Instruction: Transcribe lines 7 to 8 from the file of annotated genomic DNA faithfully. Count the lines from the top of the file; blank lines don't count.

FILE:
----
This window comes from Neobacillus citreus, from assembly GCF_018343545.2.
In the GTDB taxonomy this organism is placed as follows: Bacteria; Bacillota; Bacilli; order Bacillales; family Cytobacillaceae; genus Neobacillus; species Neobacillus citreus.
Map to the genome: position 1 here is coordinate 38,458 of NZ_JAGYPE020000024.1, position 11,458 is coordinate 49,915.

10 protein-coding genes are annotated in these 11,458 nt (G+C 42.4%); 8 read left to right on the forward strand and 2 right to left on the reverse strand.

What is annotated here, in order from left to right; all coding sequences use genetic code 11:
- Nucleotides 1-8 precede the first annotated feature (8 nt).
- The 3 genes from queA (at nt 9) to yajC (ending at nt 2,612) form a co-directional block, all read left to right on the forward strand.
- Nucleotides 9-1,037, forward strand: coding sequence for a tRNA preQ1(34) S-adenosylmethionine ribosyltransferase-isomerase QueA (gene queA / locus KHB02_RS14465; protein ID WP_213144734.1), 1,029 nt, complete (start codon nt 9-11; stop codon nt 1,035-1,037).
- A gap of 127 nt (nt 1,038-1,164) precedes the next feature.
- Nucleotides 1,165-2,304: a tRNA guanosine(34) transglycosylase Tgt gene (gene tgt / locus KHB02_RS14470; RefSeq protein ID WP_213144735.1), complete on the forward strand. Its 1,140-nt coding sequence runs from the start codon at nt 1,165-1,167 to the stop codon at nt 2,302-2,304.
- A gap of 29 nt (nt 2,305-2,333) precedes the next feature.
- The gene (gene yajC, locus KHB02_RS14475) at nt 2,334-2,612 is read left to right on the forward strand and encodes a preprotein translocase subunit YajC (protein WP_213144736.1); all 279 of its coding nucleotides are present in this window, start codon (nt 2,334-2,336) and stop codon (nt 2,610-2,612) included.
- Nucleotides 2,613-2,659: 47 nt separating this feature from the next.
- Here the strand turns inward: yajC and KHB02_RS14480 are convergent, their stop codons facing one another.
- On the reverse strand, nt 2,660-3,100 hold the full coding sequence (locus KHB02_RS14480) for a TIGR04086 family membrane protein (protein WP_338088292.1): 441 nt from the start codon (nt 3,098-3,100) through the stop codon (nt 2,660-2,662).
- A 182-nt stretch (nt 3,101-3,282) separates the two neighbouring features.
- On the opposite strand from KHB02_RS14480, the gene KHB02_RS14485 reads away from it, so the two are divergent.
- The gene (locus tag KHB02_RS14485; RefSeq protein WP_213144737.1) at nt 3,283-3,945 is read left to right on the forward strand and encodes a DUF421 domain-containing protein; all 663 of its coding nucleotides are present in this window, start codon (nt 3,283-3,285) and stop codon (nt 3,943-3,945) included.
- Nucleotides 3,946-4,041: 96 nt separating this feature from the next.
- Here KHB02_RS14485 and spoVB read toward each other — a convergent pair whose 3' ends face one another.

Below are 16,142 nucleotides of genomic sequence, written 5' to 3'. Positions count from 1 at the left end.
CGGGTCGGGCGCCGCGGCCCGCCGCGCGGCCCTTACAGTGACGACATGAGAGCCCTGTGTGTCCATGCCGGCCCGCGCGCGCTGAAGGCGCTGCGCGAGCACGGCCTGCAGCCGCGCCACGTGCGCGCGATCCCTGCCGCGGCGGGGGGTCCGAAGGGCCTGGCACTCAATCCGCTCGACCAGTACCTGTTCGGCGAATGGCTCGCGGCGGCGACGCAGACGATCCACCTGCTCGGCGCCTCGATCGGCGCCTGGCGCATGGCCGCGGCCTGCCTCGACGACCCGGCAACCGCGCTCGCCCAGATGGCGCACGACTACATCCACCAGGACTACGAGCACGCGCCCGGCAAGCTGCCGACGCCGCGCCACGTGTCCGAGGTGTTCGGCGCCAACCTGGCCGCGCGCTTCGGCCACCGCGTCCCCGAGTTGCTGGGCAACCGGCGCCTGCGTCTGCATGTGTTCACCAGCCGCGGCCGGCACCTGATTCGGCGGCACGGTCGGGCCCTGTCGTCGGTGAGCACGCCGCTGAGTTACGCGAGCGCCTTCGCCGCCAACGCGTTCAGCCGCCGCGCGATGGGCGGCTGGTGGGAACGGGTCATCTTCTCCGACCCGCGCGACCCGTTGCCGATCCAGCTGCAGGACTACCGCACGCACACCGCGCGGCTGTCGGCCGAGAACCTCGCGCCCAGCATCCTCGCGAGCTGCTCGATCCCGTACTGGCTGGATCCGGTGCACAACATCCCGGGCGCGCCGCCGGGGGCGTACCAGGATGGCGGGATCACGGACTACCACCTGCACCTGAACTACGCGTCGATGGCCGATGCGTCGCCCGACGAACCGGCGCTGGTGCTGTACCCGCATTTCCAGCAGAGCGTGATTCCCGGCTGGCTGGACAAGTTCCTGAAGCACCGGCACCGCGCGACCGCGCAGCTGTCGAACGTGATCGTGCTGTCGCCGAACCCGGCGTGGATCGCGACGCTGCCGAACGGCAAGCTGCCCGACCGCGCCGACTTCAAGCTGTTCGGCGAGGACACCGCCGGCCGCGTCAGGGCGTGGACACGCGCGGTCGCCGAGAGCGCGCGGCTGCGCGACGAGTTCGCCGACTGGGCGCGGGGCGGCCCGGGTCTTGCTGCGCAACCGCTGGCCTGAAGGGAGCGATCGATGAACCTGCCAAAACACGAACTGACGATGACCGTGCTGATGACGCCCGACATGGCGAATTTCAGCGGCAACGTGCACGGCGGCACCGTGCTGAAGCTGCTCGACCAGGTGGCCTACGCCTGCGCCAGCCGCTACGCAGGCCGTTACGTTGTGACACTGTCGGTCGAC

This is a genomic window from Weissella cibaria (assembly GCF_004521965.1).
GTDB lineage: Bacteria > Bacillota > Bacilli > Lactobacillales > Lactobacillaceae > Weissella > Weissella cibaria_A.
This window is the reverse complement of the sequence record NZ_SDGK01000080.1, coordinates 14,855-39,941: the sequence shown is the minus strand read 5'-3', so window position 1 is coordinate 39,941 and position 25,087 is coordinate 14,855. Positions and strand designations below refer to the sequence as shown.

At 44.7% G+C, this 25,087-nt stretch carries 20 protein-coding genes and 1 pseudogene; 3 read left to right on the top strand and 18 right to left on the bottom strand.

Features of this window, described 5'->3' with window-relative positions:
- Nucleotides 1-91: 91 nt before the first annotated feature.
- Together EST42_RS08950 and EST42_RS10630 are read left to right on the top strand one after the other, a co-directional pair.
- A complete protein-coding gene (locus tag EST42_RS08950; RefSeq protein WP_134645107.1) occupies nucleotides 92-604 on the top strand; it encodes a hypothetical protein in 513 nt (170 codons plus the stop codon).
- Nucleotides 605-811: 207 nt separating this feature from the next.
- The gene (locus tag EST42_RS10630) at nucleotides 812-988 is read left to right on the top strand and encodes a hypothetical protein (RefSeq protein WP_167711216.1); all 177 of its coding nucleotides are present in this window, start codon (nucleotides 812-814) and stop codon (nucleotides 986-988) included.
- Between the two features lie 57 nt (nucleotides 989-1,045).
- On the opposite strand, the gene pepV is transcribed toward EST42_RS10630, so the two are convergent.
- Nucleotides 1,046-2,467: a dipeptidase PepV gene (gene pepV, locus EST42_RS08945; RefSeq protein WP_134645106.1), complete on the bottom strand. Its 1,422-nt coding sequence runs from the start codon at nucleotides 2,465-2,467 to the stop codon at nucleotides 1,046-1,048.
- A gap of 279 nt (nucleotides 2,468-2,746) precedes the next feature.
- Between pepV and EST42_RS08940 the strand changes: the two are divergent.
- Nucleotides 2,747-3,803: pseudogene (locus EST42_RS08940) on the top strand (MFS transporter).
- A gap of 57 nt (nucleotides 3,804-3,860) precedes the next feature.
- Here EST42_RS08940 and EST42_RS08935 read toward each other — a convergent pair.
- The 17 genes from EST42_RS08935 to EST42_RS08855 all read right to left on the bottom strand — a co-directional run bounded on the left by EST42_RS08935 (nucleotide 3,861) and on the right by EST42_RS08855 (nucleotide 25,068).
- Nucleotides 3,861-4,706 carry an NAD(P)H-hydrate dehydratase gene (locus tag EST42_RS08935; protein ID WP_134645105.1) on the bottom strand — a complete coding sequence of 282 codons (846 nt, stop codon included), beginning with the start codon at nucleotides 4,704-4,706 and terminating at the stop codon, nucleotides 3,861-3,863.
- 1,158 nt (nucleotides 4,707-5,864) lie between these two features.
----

- The 3 genes from queA (at nt 9) to yajC (ending at nt 2,612) form a co-directional block, all read left to right on the forward strand.
- Nucleotides 9-1,037, forward strand: coding sequence for a tRNA preQ1(34) S-adenosylmethionine ribosyltransferase-isomerase QueA (gene queA / locus KHB02_RS14465; protein ID WP_213144734.1), 1,029 nt, complete (start codon nt 9-11; stop codon nt 1,035-1,037).